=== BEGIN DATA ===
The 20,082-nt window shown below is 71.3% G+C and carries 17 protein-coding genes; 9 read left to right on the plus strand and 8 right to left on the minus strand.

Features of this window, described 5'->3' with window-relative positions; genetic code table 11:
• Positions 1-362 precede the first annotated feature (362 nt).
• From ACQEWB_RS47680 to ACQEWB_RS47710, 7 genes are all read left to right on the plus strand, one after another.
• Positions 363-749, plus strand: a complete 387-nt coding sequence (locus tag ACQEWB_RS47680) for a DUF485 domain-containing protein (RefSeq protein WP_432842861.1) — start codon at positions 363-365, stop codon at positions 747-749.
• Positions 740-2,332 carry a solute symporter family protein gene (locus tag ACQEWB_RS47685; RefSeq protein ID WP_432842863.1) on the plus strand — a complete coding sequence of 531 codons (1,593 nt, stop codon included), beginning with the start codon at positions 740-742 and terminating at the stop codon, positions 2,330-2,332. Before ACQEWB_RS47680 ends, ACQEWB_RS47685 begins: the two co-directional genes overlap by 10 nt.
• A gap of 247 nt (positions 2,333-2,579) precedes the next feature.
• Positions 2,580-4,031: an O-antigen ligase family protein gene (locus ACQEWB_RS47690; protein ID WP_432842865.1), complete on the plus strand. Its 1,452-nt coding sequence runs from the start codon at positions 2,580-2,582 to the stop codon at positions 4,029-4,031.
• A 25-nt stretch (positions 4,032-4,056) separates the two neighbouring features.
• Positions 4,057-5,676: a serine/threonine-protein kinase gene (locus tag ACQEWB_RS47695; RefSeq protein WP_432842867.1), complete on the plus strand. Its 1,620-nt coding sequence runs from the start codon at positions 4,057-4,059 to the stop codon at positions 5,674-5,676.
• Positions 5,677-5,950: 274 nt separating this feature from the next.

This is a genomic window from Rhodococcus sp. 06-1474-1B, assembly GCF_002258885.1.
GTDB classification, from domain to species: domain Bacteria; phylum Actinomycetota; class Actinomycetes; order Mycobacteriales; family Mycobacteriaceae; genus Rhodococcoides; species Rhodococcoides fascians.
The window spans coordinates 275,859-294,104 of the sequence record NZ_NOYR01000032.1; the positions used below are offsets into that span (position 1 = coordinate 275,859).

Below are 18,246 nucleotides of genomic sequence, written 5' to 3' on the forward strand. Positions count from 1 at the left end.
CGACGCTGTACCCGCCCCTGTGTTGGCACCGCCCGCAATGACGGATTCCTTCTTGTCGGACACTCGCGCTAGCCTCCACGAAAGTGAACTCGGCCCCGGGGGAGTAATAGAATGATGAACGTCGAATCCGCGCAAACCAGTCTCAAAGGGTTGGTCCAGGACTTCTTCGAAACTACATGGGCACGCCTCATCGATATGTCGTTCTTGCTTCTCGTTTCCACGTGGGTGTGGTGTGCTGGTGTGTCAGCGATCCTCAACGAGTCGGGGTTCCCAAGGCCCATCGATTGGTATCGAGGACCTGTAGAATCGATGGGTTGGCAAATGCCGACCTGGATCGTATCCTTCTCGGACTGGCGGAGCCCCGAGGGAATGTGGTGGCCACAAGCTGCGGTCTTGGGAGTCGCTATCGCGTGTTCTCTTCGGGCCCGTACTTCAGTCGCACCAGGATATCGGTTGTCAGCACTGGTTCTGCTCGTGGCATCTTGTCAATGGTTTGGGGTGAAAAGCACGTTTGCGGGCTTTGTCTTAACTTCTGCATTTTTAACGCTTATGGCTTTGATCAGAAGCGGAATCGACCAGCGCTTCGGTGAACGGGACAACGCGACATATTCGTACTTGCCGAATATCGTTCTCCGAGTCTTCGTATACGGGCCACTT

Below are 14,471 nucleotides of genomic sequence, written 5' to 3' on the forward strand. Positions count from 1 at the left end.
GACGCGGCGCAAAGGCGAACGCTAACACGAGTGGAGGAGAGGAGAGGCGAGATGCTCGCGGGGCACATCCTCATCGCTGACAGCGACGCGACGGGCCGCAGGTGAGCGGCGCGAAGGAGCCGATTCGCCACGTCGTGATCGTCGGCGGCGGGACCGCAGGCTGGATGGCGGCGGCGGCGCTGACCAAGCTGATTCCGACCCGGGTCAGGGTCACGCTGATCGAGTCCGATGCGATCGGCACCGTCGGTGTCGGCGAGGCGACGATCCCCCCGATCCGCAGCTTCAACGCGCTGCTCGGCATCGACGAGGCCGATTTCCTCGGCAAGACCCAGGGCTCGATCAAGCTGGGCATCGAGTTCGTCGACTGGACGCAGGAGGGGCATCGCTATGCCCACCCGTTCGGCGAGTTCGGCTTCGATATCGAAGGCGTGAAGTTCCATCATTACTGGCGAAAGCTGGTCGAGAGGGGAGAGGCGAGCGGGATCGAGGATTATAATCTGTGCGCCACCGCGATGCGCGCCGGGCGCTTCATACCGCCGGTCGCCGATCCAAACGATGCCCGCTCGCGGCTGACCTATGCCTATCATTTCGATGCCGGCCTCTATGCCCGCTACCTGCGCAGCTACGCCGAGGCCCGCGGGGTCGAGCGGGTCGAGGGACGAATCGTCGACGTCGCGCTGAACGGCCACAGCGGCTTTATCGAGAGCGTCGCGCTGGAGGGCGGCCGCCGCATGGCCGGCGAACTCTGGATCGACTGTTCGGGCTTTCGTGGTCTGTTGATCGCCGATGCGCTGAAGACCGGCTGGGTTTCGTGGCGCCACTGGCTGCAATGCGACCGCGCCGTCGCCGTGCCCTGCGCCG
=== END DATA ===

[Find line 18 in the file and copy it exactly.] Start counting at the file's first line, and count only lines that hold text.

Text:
GACGCGGCGCAAAGGCGAACGCTAACACGAGTGGAGGAGAGGAGAGGCGAGATGCTCGCGGGGCACATCCTCATCGCTGACAGCGACGCGACGGGCCGCAGGTGAGCGGCGCGAAGGAGCCGATTCGCCACGTCGTGATCGTCGGCGGCGGGACCGCAGGCTGGATGGCGGCGGCGGCGCTGACCAAGCTGATTCCGACCCGGGTCAGGGTCACGCTGATCGAGTCCGATGCGATCGGCACCGTCGGTGTCGGCGAGGCGACGATCCCCCCGATCCGCAGCTTCAACGCGCTGCTCGGCATCGACGAGGCCGATTTCCTCGGCAAGACCCAGGGCTCGATCAAGCTGGGCATCGAGTTCGTCGACTGGACGCAGGAGGGGCATCGCTATGCCCACCCGTTCGGCGAGTTCGGCTTCGATATCGAAGGCGTGAAGTTCCATCATTACTGGCGAAAGCTGGTCGAGAGGGGAGAGGCGAGCGGGATCGAGGATTATAATCTGTGCGCCACCGCGATGCGCGCCGGGCGCTTCATACCGCCGGTCGCCGATCCAAACGATGCCCGCTCGCGGCTGACCTATGCCTATCATTTCGATGCCGGCCTCTATGCCCGCTACCTGCGCAGCTACGCCGAGGCCCGCGGGGTCGAGCGGGTCGAGGGACGAATCGTCGACGTCGCGCTGAACGGCCACAGCGGCTTTATCGAGAGCGTCGCGCTGGAGGGCGGCCGCCGCATGGCCGGCGAACTCTGGATCGACTGTTCGGGCTTTCGTGGTCTGTTGATCGCCGATGCGCTGAAGACCGGCTGGGTTTCGTGGCGCCACTGGCTGCAATGCGACCGCGCCGTCGCCGTGCCCTGCGCCG